Do you need a proofreader or a copy editor?

What are you trying to accomplish?

Recently, I saw a query on a listserv looking for a copy editor. The author said she needed a “basic proof” done for spelling, grammar, and for the “missed half sentence in the middle of a paragraph.” In fact, she didn’t need a copy editor—what she needed was a proofreader. Proofreading is a different skill than copy editing. While copy editors can be proofreaders, that is not their main function.

How to get your writing from draft to finished product

When you are creating any type of written work, you should follow these steps:

  1. Write a rough draft
  2. Review and rewrite
  3. Copy edit
  4. Incorporate edits
  5. Produce final document
  6. Proofread
  7. Publish

 What is copy editing?

Copy editing reviews your work for clarity, consistency, style, and accuracy. This can include everything from fact checking to rearranging copy for flow to flagging duplicate content.  Copy editing allows your thoughts to be expressed in the clearest way possible. A thorough copy editing job will shore up your thesis by making sure your main points are clear and supported.

What is proofreading?

Proofreading checks your copy for errors, such as typos, misspellings, and missing punctuation. The best proofreaders will  fact check to make sure dates and numbers are accurate, and names are spelled correctly. Proofreading does not rearrange your copy unless it is a spacing issue. More importantly, proofreading is not designed to make your writing clearer but to ensure your copy is error-free.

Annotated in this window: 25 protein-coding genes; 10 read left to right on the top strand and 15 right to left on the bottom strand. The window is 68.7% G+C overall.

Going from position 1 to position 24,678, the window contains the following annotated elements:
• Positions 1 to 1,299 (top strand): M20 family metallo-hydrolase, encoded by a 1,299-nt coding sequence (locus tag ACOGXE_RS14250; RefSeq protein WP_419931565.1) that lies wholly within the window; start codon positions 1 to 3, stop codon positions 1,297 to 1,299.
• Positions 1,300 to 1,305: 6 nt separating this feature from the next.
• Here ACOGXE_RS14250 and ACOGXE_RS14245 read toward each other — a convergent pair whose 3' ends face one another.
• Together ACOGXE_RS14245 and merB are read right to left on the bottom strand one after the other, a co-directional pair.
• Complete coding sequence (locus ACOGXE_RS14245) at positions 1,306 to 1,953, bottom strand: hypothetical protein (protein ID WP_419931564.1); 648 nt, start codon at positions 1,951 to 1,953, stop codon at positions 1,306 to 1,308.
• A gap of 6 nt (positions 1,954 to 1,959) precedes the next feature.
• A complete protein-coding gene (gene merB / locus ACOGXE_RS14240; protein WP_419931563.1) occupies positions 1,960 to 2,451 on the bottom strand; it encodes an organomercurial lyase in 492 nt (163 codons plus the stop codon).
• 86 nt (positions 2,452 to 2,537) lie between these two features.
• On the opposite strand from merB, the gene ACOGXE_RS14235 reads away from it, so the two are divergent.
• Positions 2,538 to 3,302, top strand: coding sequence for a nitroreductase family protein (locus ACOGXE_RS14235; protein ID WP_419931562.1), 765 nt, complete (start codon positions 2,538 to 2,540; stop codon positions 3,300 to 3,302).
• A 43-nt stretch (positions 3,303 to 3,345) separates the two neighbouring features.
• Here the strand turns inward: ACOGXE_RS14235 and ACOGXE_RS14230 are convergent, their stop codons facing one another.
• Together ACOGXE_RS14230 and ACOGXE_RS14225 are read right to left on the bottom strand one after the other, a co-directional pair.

Keep in mind that using your word processor’s spell check is not the same as proofreading. Spell check checks the spelling of a word, not its usage. For example, you could’ve typed “fair” instead of “fare” in an article about subway prices, and though the word is spelled correctly, it is not used correctly.

So many (preventable) mistakes

Too many folks skip the copy editing and think that they can get by with doing a proofreading. For sure, you should always proofread, since it prevents your work from being riddled with typos and other embarrassing mistakes. A copy edit would improve the content.

Here’s a sampling of errors I’ve collected over the past few days.  Proofreading before publishing would’ve prevented these:

Using the word isles instead of aisles in an article in today’s Washington Post.

A email subject line that says “Stay on top of the governor’s rack” (instead of race).

Or an email that tells me to “Pre oreder your set today.”

Or a survey (from a professional editing association, no less) answer option that says “Professional Devlopment

And so many more. It’s as if most organizations have given up on proofreading. Perhaps they don’t think it’s worth the time, effort, or cost.

Bottom line: If you take your work seriously and want to give it credibility, spend the effort required to get your work both copy edited and proofread before you publish.